2007 Record: 10-10-10
Coach: Denis Hamlett
Key Players: Cuauhtemoc Blanco, Chris Rolfe, Justin Mapp
Key Pickups: Patrick Nyarko (Drafted 7th Overall)
Key Losses: Chris Armas (Retired), Paulo Wanchope (Retired)
2008 Outlook: Good
Of all the strange names for professional sports teams, “the Fire” has always perplexed me the most. Maybe it’s just a personal preference, but I have never understood why you would want to name your squad after a disaster that killed hundreds of your city’s residents. I guess the University of Miami didn’t get that memo either.
But then again, if it had not been for the 1871 Chicago Fire, the extensive reconstruction of Chicago would never have occurred. Therefore, in some ways it sort of took the fire to spur Chicago to develop into one of the most economically important cities in America. I guess sometimes to make a city great, you invest in education, transportation and civic organizations and sometimes you just burn the sucker down and start over.
The Fire, like Chicago before them, have been burned down and rebuilt over the last few seasons. With the retirement of Chris Armas, the Men in Red who take the pitch this year hardly resemble the team that won the Supporters’ Shield in 2003. The biggest changes to the team have actually happened in the front office though. Dave Sarachan is gone and Juan Carlos Osorio’s brief reign was unremarkable. Denis Hamlett is Chicago’s new architect, and he has a recognizable assistant to aid him: fan-favorite Armas.
In 2007, the Fire played fantastic defensive soccer and ceded far less goals than any other team in the East, except for D.C. United. Despite holding their opponents out of their own net, the Fire struggled to score. In fact, the team averaged almost exactly one goal a game, third worst in the league behind only Colorado and expansion Toronto. In fact, the Fire showed little offensive firepower until Blanco arrived late in the season and spurred the team’s run to the playoffs.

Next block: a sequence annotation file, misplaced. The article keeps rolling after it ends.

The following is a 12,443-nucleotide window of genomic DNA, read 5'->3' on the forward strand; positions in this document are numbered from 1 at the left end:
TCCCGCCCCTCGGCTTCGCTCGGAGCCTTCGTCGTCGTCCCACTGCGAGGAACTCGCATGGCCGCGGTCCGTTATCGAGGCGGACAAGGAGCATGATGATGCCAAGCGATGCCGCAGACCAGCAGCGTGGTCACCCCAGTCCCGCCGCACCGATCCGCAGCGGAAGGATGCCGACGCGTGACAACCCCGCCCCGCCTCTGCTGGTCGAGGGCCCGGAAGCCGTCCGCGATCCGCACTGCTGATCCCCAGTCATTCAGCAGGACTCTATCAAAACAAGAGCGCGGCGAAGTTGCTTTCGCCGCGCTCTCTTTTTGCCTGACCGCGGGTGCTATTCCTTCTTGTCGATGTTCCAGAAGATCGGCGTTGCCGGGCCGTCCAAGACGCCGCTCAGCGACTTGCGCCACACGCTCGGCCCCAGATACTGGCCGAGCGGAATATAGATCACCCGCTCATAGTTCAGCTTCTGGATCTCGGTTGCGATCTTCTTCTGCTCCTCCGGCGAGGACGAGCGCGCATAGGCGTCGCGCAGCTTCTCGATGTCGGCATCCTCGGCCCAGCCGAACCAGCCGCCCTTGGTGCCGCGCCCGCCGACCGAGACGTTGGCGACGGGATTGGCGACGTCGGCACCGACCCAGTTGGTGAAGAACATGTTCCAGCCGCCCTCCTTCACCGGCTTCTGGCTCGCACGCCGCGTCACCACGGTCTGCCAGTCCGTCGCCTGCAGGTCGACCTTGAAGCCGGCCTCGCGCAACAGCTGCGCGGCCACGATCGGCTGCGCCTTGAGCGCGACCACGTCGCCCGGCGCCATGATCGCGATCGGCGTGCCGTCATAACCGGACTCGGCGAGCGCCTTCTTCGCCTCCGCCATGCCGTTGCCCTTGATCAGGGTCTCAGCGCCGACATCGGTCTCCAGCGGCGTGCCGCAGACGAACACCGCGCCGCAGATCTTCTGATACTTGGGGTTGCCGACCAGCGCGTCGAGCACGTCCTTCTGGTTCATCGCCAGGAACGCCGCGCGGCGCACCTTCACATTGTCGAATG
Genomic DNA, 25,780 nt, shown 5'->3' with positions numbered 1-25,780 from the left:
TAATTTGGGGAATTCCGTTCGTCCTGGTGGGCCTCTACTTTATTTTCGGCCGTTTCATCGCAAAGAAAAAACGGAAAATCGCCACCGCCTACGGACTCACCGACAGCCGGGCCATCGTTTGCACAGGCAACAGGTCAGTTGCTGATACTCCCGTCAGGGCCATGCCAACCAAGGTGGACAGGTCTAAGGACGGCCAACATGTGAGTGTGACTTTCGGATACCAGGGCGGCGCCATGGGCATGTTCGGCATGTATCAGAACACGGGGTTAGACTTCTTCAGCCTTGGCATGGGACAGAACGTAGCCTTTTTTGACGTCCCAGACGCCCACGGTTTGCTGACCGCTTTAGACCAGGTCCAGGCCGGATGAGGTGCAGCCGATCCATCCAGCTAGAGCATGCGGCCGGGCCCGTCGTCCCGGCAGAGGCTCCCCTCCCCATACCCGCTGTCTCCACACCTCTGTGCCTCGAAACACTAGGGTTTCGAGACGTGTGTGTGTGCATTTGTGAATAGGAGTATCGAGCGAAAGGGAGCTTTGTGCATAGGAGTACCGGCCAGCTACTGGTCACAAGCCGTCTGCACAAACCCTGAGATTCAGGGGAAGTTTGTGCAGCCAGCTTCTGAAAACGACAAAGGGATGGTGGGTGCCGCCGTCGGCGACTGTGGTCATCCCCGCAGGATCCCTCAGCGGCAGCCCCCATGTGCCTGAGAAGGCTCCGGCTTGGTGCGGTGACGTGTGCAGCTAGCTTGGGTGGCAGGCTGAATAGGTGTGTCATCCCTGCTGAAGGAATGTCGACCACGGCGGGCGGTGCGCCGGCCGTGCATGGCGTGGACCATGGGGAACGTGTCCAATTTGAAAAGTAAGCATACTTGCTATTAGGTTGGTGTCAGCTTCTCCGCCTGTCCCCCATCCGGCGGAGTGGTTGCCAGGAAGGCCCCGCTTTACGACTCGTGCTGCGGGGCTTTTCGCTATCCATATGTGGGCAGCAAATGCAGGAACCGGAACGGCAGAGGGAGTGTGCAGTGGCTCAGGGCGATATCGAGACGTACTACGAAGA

In 2008, as in 2007, the Fire’s fortunes will sit precariously on the shoulders of Blanco, a thirty-five (35) year old striker from Mexico City. Despite only notching fourteen regular season appearances last season, Blanco scored four (4) goals and led the Fire in assists with seven (7). If he can continue to play at such a high level, the Fire will be a legitimate contender in the East.
However, if Blanco is slowed by injury or old age, the Fire lack another credible scoring threat. Chris Rolfe and Chad Barrett are fine players, and Calen Carr showed promise last year, but all three lack the “playmaker” ability that every MLS team needs at forward.
The difference between Blanco and the Fire’s other forwards cannot really be quantified though. There are no stats for that intangible ability to make the big plays in the big games. But it is worth noting that in his mere fourteen appearances last year, Blanco had two game winning goals and two game winning assists. If you take away those four plays, the Fire would have finished a point behind Columbus and missed the playoffs.
While Blanco tries to create confusion for defenses up front, Matt Pickens will likely be back in goal for the Fire after performing well last year. If he and the defense can smother opponents like last season, the rejuvenated Fire could be a dangerous team in the East.
Enjoy watching the Chicago Fire in person this season. Check out the availability on Chicago Fire tickets